The Saturn/Apollo Stack - Assembling and Launching Content from the guide to life, the universe and everything

The Saturn/Apollo Stack - Assembling and Launching

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Project Apollo: The Beginnings | Mission Planning | Landing Site Selection | Earthbound Support Systems
Astronaut Selection and Training | The Saturn V | The Saturn 1B | The Apollo Spacecraft
Guidance and Navigation | Command and Service Modules | The Lunar Module
Assembling and Launching | Pathfinders | The Early Missions | Apollo 11, The First Landing
The Intermediate Missions | Apollo 15 Exploration | Apollo 16 Exploration | Apollo 17 Exploration
Skylab and Apollo-Soyuz | Conclusion

The Saturn S-IC booster and the second stage S-II were both delivered to the Kennedy Space Centre (KSC) in Florida by sea-going barges from their respective manufacturers. The third stage S-IVB and the Apollo spacecraft were delivered by air in modified cargo aircraft irreverently referred to as the 'Pregnant Guppy'. The Apollo spacecraft modules were passed to the Manned Spacecraft Operations Building (MSOB) where they were connected up to Acceptance and Checkout Equipment (ACE) for final testing. The three individual stages of the Saturn launch vehicle were each passed directly to the Vehicle Assembly Building (VAB) for checkout and stacking.

Acceptance and Final Testing (MSOB)

The acceptance testing by NASA of the Apollo spacecraft from its manufacturers, was carried out under clinically clean conditions in the MSOB. Each spacecraft was linked to ACE computers and underwent tests that duplicated each phase of the mission it was to perform. They were also subjected to leak tests in vacuum chambers simulating altitudes of 200,000 feet. The complete mission was simulated several times in the course of the checkout and on successful completion the LM's ascent and descent stages were mated together for the final time and assembled in its adapter housing. The CSM was then assembled to top of the adapter housing, ready to be passed to the VAB for final mating with the Saturn launch vehicle.

The stacking process began with a mobile crawler that picked up a mobile launch pad and a Launch Umbilical Tower (LUT) and placed it in position in one of the four VAB assembly bays. The crawler was powered by two 2,750 horsepower diesel engines driving four caterpillar tracks, each link in the tracks weighing one ton. Each of the three stages were then mated vertically on the mobile launchpad and connected to the lower umbilical supply arms of the tower. The bottom S-1C stage was held in place by up to twelve pull-through bolts and four explosively operated, launch release clamps. All three stages and the instrument unit were connected to the umbilical tower for testing by the ACE computers prior to receiving the Apollo spacecraft. The Apollo spacecraft in its adapter housing was then mated to the top of the Saturn stack and connected to the LUT through which its systems could be again tested.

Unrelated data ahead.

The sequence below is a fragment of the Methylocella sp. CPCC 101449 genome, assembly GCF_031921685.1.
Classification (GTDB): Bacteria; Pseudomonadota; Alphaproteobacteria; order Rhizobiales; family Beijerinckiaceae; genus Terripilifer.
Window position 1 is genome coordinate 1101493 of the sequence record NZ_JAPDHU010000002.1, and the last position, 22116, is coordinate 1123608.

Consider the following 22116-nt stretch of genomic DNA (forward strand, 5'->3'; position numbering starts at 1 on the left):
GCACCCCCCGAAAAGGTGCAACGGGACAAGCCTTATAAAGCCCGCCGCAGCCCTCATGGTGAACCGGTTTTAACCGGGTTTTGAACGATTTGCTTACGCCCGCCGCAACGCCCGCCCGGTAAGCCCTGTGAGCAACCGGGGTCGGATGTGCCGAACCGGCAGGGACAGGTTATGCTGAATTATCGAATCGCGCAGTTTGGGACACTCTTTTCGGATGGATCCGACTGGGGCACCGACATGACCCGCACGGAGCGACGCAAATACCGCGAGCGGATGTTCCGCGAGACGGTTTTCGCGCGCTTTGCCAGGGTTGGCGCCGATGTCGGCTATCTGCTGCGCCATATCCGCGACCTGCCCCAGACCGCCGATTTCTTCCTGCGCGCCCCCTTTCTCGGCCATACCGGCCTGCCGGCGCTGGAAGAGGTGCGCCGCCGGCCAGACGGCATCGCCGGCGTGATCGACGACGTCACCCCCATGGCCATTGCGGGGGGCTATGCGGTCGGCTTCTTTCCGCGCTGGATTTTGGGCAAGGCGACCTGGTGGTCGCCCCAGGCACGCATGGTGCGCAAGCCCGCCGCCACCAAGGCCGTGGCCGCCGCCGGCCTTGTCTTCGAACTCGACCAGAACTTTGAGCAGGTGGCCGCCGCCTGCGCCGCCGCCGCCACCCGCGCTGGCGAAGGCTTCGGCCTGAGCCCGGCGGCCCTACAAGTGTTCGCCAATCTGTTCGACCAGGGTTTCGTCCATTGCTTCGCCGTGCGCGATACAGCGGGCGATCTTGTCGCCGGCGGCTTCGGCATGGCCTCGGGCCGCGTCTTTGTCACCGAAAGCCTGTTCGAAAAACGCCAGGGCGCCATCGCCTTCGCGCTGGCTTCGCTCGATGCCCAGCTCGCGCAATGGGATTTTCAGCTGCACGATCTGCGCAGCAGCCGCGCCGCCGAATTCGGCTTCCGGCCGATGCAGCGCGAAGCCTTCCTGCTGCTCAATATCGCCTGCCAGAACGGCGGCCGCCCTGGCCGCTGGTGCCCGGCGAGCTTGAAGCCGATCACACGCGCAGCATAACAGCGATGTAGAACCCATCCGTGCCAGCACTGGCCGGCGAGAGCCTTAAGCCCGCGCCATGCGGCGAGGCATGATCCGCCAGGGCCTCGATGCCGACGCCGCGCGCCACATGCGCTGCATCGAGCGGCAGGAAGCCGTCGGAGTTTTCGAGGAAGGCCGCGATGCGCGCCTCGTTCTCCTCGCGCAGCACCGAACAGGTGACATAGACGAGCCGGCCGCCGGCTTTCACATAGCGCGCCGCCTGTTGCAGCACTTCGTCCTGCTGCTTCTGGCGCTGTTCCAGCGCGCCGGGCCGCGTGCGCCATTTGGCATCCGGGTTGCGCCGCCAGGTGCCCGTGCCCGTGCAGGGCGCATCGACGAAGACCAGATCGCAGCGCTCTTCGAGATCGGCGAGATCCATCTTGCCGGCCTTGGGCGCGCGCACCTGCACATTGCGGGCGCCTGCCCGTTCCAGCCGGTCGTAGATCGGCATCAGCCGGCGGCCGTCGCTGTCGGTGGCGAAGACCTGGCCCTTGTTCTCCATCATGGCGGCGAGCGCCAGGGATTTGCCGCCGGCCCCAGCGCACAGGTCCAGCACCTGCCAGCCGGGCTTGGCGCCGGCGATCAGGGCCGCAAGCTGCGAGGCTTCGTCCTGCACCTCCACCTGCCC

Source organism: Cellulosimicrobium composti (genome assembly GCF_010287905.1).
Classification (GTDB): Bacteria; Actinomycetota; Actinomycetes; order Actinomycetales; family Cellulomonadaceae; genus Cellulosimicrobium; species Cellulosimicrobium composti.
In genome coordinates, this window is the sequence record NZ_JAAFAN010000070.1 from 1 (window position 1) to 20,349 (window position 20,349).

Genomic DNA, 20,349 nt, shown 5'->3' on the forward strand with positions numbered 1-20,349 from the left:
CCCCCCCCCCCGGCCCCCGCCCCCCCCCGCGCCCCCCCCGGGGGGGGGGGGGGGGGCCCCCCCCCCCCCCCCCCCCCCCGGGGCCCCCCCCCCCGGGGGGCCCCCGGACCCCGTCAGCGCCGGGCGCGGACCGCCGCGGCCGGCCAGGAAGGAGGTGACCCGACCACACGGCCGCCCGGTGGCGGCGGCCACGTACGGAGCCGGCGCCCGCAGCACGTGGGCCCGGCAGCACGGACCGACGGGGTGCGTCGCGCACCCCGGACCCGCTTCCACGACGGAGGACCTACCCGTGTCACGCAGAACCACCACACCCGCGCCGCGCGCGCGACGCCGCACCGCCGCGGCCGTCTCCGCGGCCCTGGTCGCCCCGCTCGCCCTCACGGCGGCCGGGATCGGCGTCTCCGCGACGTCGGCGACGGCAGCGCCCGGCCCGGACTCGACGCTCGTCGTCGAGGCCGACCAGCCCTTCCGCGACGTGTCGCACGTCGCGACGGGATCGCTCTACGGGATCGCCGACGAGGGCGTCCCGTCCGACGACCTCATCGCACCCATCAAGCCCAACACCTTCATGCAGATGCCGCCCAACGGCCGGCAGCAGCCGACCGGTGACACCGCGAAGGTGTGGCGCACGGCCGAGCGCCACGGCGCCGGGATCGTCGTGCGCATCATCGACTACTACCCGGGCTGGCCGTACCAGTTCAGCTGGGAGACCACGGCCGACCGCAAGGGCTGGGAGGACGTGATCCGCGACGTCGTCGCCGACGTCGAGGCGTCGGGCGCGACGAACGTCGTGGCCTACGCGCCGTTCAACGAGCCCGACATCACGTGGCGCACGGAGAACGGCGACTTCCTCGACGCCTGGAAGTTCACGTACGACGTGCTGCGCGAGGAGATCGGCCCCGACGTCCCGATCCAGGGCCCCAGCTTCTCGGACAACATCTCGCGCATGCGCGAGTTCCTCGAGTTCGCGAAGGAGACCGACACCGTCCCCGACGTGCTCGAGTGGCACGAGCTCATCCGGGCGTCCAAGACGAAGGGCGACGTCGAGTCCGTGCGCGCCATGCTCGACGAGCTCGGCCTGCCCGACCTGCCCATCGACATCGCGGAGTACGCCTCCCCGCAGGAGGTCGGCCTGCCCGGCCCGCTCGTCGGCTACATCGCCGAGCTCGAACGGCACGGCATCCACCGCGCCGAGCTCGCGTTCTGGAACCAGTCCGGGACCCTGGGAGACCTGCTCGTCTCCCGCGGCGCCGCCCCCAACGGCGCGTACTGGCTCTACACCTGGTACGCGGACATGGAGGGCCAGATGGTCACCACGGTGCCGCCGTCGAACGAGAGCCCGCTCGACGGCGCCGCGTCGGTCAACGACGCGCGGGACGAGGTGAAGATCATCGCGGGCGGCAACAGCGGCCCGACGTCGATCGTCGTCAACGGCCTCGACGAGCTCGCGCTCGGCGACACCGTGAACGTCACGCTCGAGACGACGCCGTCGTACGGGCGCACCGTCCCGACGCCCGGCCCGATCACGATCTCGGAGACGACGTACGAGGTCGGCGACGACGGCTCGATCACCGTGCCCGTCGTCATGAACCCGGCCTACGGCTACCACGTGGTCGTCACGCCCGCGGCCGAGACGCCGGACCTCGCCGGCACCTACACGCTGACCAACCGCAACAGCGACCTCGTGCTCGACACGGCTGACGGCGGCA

Roll Out to Launch Pad

On completion of construction, and when ready for launching, the complete Saturn/Apollo stack would begin its journey to the moon at a stately one mile per hour on its mobile crawler to the launch site three miles away. The VAB and the launch sites are connected by a crawlerway constructed to support the combined weight of the spacecraft, mobile launchpad, tower and crawler. During its journey and when climbing onto the raised launch apron, the upright stack was controlled by a level sensing device which kept it vertical to within ten seconds of arc.

At the end of its run the stack was centred over a 50ft deep flame trench by the crawler, where the Saturn's exhaust plume would be directed at a vee-shaped flame deflector in the trench to split and direct it sideways. As the S-IC engines ran up to full power, a water deluge of up to 50,000 gallons per minute was directed into the trench to cool the exhaust gasses and damp down their sonic vibration. Finally, an access gantry, the Mobile Service Structure (MSS), the height of the moonship stack, was brought up to the spacecraft, opposite the LUT, to provide all round access. The stack would then be connected up to the Launch Control Centre (LCC) computers.

Final tests and loading of Apollo spacecraft gasses, ordnance and cryogenic fuels preceded the commencement of the launch final countdown at T minus 28 hours. Removal of the MSS was completed at T minus 10 hours. After a built in hold of the countdown at T minus 9 hours, chilling and loading kerosene, liquid oxygen and hydrogen to the Saturn launch vehicle began, supplied from storage tanks adjacent to the site which were linked to the spacecraft through the LUT. The crew took their positions at T minus 2 hours 40 minutes and the firing command to the automatic sequencer for engine ignition given at T minus 3 minutes 6 seconds. Engine ignition commenced at T minus 8.9 seconds and lift-off at T minus 00:00. Some eight seconds after lift off, just after the stack cleared the launch tower, the responsibility for the conduct of the flight transferred from Kennedy Space Centre launch control to the Mission Control Centre (MCC) at Houston, Texas.

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